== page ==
// Eclipse 3.0.1

File dir = new File(...);

if (dir != null && dir.isDirectory()) {

...

}


Non trivial dead code l.jpg

Non-trivial dead code

x = null

… does not assign x…

if (x!=null) {

// non-trivial dead code

x.importantMethod()

}


What do we report l.jpg

What do we report?

  • Dereference of value known to be null

    • Guaranteed NPE if dereference executed

    • Highest priority

  • Dereference of value known to be NSP

    • Guaranteed NPE if the path is ever executed

    • Exploitable NPE assuming full branch coverage

    • Medium priority

  • If paths can only be reached if an exception occurs

    • lower priority


Reporting rcns l.jpg

Reporting RCNs

  • No-Kaboom RCNs

    • higher priority

  • RCNs that create dead code

    • medium priority

  • other RCNs

    • low priority


Evaluate our analysis using l.jpg

Evaluate our analysis using:

  • Production software

    • jdk1.6.0-b48

    • glassfish-9.0-b12 (Sun's application server)

    • Eclipse 3.0.1

      • Manually classified each warning

  • Student programming projects


Production results l.jpg

Production Results


Eclipse results with manual inspection of warnings l.jpg

Eclipse Results with Manual Inspection of warnings


How many of the existing npes are we detecting l.jpg

How many of the existing NPEs are we detecting?

  • Difficult question for production software

  • Student code base allows us to study all NPE produced by a large code base covered by fairly complete unit tests

    • How many NP Warnings correspond with a run-time fault?

      • False Positives

    • How many NPE do we issue a warning for?

      • False Negatives


The marmoset project l.jpg

The Marmoset Project

  • Automated snapshot, submission and testing system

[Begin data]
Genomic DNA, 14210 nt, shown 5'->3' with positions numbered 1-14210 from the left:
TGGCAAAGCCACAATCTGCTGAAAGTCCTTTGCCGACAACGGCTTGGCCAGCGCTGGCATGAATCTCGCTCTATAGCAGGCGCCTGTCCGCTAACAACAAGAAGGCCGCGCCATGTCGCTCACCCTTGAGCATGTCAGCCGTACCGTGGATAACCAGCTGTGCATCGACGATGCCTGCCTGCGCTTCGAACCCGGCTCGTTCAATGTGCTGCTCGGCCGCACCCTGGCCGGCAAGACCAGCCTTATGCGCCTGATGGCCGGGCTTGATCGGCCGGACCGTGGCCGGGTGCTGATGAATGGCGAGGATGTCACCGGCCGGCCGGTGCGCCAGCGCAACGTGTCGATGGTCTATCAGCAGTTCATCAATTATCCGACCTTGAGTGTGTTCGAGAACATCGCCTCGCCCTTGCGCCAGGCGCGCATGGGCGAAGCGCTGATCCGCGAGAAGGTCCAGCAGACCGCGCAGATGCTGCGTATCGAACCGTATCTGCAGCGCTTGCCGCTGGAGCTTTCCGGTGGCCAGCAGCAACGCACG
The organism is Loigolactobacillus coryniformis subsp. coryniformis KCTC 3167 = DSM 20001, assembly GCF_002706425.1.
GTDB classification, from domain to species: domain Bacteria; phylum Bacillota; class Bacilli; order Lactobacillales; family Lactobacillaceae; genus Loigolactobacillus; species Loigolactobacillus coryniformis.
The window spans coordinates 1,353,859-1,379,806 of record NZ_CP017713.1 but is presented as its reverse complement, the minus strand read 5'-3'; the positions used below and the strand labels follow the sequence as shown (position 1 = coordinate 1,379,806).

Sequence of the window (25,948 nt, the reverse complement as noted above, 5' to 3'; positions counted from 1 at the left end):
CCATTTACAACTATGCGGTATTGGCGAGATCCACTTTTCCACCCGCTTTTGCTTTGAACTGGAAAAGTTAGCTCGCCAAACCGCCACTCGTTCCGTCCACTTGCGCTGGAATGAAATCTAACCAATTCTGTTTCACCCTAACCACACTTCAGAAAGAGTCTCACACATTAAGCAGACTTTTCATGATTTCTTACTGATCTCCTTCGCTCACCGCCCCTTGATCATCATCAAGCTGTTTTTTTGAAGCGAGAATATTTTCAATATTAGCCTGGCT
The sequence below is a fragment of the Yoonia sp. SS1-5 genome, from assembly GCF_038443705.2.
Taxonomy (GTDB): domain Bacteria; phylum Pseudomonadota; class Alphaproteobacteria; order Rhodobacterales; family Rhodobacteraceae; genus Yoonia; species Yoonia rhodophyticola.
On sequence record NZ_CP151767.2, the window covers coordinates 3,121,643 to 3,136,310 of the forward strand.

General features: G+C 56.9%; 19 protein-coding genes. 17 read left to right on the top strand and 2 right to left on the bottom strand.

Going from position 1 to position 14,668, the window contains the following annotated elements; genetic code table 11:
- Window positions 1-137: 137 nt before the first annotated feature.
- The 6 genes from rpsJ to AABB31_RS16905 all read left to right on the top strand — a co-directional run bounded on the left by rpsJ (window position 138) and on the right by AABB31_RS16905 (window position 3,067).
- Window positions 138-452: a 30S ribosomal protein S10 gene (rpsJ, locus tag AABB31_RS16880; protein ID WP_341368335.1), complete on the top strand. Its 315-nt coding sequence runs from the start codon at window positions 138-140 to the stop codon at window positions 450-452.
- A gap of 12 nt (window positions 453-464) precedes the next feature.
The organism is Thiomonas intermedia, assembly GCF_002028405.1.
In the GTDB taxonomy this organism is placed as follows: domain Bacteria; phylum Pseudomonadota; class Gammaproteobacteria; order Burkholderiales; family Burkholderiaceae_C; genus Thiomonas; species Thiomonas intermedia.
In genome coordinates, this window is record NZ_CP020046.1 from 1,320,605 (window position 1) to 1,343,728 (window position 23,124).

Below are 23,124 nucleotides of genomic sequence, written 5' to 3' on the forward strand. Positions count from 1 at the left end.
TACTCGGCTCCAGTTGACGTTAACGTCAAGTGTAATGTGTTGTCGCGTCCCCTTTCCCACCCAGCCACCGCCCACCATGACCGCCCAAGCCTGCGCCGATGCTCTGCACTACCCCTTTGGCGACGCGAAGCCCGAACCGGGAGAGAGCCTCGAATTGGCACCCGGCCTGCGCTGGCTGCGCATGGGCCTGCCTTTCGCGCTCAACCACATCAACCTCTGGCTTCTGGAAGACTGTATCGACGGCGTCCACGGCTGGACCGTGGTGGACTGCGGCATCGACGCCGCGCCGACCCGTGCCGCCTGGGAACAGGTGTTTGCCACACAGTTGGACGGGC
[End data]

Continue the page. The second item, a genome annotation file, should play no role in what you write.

• Eclipse plug-in captures snapshots of all saves to central repository

  • Students submit code to a central server for testing against suite of unit tests

    • End of semester we run all snapshots against tests

    • Also run FindBugs on all intermediate snapshots


Overall numbers fall 2004 2nd semester oop course l.jpg

Overall numbers, Fall 2004, 2nd semester OOP course


Analyzing marmoset results l.jpg

Analyzing Marmoset results

  • Analyze two projects

    • Binary Search Tree

    • WebSpider

  • Difficult to decide what to count

    • per snapshot, per warning, per NPE?

    • false positives persist and get over-counted

    • multiple warnings / NPEs per snapshot

    • exceptions can mask each other

    • difficult to match warnings and NPEs


Marmoset results l.jpg

Marmoset Results


What are we missing l.jpg

What are we missing?

  • Projects have javadoc specifications about which parameters and return values can be null

  • Encode specifications into a format FindBugs can use for limited inter-procedural analysis

  • Easy to add annotations to the interface students were to implement

    • Though we did this after the semester


Annotations l.jpg

Annotations

  • Lightweight way to communicate specifications about method parameters or return values

    • @NonNull

      • issue warning if ever passed a null value

    • @CheckForNull

      • issue warning if unconditionally dereferenced

    • @Nullable

      • null in a complicated way

      • no warnings issued


@checkfornull vs @nullable l.jpg

@CheckForNull vs @Nullable

  • By default, all values are implicitly @Nullable

  • Mark an entire class or package @NonNull or @CheckForNull by default

    • Must explicitly mark some values as @Nullable

    • Map.get() can return null

      • Not every application needs to check every call to Map.get()


Marmoset results with annotations l.jpg

Marmoset Results with Annotations


Related work l.jpg

Related Work

  • Lint (Evans)

  • Metal (Engler et al)

    • “Bugs as Deviant Behavior”

  • ESC Java

    • more general annotations

  • Fahndrich and Leino

    • Non-null types for C#


Conclusions l.jpg

Conclusions

  • We can find bugs with simple methods

    • in student code

    • in production code

    • student bug patterns can often be generalized into patterns found in production code

  • Annotations look promising

    • lightweight way of simplifying inter-procedural analysis

    • helpful when assigning blame


Thank you l.jpg

Thank you!

Questions?


Difficult to decide what to count l.jpg

Difficult to decide what to count

  • False positives tend to persist

    • over-counted

  • Students fix NPEs quickly

    • under-count

  • Multiple warnings / exceptions per snapshot

  • Some exceptions can mask other exceptions